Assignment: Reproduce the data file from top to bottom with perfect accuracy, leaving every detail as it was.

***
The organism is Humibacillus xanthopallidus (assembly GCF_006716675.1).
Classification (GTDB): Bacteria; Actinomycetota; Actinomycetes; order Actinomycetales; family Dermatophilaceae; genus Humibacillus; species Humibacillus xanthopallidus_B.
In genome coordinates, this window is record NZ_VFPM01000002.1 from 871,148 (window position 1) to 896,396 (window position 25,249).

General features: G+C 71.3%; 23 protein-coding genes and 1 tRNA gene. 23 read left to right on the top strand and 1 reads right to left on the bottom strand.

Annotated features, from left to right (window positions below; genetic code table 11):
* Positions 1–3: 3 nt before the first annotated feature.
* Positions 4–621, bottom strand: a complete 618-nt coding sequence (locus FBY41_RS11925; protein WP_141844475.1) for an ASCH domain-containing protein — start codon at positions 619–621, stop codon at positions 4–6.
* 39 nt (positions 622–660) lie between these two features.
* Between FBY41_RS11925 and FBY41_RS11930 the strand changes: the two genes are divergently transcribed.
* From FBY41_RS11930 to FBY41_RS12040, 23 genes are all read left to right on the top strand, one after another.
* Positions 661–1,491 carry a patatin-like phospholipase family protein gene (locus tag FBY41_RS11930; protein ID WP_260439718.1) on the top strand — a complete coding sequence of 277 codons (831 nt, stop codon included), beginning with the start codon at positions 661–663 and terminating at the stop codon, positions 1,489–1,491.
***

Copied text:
The organism is Humibacillus xanthopallidus (assembly GCF_006716675.1).
Classification (GTDB): Bacteria; Actinomycetota; Actinomycetes; order Actinomycetales; family Dermatophilaceae; genus Humibacillus; species Humibacillus xanthopallidus_B.
In genome coordinates, this window is record NZ_VFPM01000002.1 from 871,148 (window position 1) to 896,396 (window position 25,249).

General features: G+C 71.3%; 23 protein-coding genes and 1 tRNA gene. 23 read left to right on the top strand and 1 reads right to left on the bottom strand.

Annotated features, from left to right (window positions below; genetic code table 11):
* Positions 1–3: 3 nt before the first annotated feature.
* Positions 4–621, bottom strand: a complete 618-nt coding sequence (locus FBY41_RS11925; protein WP_141844475.1) for an ASCH domain-containing protein — start codon at positions 619–621, stop codon at positions 4–6.
* 39 nt (positions 622–660) lie between these two features.
* Between FBY41_RS11925 and FBY41_RS11930 the strand changes: the two genes are divergently transcribed.
* From FBY41_RS11930 to FBY41_RS12040, 23 genes are all read left to right on the top strand, one after another.
* Positions 661–1,491 carry a patatin-like phospholipase family protein gene (locus tag FBY41_RS11930; protein ID WP_260439718.1) on the top strand — a complete coding sequence of 277 codons (831 nt, stop codon included), beginning with the start codon at positions 661–663 and terminating at the stop codon, positions 1,489–1,491.